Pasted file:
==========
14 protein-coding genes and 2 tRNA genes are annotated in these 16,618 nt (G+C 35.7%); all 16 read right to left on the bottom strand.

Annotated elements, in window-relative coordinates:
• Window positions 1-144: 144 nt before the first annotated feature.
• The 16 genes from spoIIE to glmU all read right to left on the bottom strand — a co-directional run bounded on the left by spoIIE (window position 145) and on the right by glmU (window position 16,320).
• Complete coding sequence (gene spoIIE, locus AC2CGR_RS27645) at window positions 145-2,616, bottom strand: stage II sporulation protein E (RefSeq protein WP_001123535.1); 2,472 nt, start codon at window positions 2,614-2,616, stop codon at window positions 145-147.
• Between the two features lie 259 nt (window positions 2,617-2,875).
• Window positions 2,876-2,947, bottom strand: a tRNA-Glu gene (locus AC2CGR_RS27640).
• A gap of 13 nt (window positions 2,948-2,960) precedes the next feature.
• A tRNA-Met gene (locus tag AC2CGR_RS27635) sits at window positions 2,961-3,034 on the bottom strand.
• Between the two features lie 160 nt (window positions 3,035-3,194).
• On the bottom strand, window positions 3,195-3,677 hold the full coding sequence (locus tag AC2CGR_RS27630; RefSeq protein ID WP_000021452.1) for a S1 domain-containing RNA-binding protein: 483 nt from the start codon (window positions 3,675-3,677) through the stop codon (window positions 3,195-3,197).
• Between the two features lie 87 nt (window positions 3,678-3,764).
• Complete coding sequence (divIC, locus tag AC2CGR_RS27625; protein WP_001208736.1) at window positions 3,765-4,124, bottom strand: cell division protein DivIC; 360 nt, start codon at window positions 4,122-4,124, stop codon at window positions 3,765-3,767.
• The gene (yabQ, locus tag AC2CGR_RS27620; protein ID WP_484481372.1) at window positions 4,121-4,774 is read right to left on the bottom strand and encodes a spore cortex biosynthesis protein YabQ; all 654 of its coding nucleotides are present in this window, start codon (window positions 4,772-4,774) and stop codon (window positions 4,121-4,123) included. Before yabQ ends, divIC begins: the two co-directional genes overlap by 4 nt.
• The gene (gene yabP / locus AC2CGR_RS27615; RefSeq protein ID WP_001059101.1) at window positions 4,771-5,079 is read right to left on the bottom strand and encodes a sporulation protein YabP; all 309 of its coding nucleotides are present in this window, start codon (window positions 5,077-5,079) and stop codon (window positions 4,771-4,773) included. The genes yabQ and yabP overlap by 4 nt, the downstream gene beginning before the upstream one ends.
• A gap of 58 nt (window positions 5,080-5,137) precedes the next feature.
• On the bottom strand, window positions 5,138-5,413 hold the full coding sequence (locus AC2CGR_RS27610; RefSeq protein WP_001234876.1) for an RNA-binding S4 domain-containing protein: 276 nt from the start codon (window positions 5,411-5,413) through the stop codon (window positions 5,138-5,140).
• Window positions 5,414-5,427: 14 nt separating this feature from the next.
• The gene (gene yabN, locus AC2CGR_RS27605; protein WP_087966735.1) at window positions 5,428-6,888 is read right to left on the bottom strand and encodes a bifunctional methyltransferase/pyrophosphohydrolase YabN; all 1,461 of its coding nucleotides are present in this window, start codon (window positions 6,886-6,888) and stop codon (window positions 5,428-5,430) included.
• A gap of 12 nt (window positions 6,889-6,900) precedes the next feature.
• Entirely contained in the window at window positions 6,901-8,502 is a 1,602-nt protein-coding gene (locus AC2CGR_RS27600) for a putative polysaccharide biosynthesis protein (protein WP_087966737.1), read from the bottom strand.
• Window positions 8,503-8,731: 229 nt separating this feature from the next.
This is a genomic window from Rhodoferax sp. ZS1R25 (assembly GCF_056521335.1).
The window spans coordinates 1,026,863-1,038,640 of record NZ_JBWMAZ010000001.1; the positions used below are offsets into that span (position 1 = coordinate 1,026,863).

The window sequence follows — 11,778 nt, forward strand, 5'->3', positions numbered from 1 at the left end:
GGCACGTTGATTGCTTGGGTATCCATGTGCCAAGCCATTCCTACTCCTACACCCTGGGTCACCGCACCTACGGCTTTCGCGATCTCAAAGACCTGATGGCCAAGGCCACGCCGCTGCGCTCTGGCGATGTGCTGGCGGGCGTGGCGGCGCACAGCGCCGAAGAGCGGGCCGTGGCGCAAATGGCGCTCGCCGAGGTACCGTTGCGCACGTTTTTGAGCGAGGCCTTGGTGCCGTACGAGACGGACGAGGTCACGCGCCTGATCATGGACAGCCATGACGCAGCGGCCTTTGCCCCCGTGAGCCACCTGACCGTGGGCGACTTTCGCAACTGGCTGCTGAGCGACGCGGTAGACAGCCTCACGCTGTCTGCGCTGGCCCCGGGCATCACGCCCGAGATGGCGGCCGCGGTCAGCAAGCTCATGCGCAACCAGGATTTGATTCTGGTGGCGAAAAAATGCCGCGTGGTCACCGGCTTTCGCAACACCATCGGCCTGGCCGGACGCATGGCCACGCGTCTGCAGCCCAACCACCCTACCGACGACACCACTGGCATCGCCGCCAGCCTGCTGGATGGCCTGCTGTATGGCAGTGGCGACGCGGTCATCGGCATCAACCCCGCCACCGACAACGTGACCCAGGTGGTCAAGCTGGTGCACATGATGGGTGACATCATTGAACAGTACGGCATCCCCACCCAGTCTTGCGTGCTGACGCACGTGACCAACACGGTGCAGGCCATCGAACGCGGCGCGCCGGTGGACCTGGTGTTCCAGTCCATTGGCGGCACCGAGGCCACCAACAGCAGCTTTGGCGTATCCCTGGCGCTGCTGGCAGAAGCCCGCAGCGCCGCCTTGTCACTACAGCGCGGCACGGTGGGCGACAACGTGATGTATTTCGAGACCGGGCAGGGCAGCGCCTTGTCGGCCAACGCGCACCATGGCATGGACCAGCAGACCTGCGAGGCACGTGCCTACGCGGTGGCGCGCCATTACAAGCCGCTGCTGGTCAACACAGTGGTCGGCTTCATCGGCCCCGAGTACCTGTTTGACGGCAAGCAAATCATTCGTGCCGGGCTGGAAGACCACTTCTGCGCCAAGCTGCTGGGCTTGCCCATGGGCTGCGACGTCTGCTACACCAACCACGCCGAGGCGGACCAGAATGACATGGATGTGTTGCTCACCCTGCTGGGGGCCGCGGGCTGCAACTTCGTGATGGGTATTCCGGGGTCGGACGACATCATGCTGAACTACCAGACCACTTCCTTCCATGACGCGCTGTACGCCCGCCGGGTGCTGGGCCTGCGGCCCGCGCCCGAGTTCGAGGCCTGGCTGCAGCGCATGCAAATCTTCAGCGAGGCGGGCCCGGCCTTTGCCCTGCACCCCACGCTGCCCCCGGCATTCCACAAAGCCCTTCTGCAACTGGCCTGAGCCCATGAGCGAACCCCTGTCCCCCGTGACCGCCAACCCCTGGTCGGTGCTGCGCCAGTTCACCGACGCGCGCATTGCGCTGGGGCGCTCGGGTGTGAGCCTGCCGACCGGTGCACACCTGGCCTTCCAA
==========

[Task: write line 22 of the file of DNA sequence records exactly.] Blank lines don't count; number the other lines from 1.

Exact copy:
• Window positions 8,503-8,731: 229 nt separating this feature from the next.